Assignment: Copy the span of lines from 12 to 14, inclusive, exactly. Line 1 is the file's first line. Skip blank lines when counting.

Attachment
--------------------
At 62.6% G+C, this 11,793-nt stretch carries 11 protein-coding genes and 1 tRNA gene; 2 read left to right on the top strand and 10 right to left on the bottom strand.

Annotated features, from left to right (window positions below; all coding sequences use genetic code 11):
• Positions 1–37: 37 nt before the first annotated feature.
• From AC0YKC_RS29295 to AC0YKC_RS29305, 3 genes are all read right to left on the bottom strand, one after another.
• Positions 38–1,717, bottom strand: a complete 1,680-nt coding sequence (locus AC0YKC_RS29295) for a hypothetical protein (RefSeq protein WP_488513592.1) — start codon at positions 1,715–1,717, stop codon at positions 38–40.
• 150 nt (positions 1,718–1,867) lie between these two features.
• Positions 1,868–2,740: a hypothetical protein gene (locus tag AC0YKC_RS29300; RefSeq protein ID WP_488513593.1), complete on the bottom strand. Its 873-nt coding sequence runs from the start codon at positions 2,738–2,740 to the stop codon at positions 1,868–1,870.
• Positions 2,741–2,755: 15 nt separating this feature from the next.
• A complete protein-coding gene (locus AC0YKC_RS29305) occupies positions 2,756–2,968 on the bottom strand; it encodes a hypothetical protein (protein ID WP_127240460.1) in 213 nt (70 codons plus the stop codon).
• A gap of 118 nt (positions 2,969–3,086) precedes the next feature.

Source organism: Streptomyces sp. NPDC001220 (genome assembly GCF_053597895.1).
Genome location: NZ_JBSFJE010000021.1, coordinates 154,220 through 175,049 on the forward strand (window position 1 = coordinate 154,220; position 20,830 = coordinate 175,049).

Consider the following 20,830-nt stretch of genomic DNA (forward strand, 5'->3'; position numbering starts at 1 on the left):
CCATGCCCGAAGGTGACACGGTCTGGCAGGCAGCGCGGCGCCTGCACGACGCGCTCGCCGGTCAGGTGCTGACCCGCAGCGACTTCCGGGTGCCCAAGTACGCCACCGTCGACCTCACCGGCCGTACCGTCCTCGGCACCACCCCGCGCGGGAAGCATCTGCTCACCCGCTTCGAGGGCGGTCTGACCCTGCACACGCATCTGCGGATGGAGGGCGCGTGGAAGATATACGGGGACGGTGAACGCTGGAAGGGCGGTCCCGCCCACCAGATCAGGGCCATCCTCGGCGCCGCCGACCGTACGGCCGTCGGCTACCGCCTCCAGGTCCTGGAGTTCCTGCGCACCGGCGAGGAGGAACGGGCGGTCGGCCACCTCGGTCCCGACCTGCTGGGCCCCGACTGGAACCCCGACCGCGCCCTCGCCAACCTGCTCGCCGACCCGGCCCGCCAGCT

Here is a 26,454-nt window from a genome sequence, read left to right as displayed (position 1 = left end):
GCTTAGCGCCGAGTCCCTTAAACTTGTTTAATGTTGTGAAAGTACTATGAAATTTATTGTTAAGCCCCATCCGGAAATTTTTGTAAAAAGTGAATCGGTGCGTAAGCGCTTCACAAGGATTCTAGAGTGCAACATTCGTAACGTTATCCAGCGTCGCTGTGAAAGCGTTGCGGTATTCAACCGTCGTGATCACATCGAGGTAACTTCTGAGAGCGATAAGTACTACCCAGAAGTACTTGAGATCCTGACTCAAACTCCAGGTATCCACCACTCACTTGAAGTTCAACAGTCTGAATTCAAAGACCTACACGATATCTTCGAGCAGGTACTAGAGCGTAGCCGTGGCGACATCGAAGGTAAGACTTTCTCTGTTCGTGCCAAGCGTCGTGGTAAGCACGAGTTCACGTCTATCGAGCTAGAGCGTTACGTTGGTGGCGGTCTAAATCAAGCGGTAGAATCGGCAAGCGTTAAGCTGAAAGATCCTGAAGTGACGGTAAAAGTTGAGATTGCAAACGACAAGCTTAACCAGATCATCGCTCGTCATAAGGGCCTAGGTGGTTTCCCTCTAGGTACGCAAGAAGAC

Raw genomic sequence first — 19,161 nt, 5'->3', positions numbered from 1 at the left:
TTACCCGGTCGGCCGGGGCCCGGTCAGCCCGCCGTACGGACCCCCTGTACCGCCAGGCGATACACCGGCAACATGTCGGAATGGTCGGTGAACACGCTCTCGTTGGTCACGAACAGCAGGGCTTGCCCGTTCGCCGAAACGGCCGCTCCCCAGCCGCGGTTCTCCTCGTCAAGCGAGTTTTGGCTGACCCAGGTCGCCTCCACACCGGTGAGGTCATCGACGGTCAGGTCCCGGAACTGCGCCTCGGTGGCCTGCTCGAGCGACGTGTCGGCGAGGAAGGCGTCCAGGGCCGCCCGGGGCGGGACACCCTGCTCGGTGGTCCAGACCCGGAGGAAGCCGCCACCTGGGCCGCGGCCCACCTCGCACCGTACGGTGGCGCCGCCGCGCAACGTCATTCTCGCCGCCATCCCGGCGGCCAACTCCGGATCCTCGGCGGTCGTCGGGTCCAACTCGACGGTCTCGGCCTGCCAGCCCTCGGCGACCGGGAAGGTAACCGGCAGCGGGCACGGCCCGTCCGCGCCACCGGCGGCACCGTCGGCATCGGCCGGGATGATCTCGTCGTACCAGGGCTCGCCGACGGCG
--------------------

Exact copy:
Genome location: NZ_JBSFJE010000021.1, coordinates 154,220 through 175,049 on the forward strand (window position 1 = coordinate 154,220; position 20,830 = coordinate 175,049).

Consider the following 20,830-nt stretch of genomic DNA (forward strand, 5'->3'; position numbering starts at 1 on the left):
CCATGCCCGAAGGTGACACGGTCTGGCAGGCAGCGCGGCGCCTGCACGACGCGCTCGCCGGTCAGGTGCTGACCCGCAGCGACTTCCGGGTGCCCAAGTACGCCACCGTCGACCTCACCGGCCGTACCGTCCTCGGCACCACCCCGCGCGGGAAGCATCTGCTCACCCGCTTCGAGGGCGGTCTGACCCTGCACACGCATCTGCGGATGGAGGGCGCGTGGAAGATATACGGGGACGGTGAACGCTGGAAGGGCGGTCCCGCCCACCAGATCAGGGCCATCCTCGGCGCCGCCGACCGTACGGCCGTCGGCTACCGCCTCCAGGTCCTGGAGTTCCTGCGCACCGGCGAGGAGGAACGGGCGGTCGGCCACCTCGGTCCCGACCTGCTGGGCCCCGACTGGAACCCCGACCGCGCCCTCGCCAACCTGCTCGCCGACCCGGCCCGCCAGCT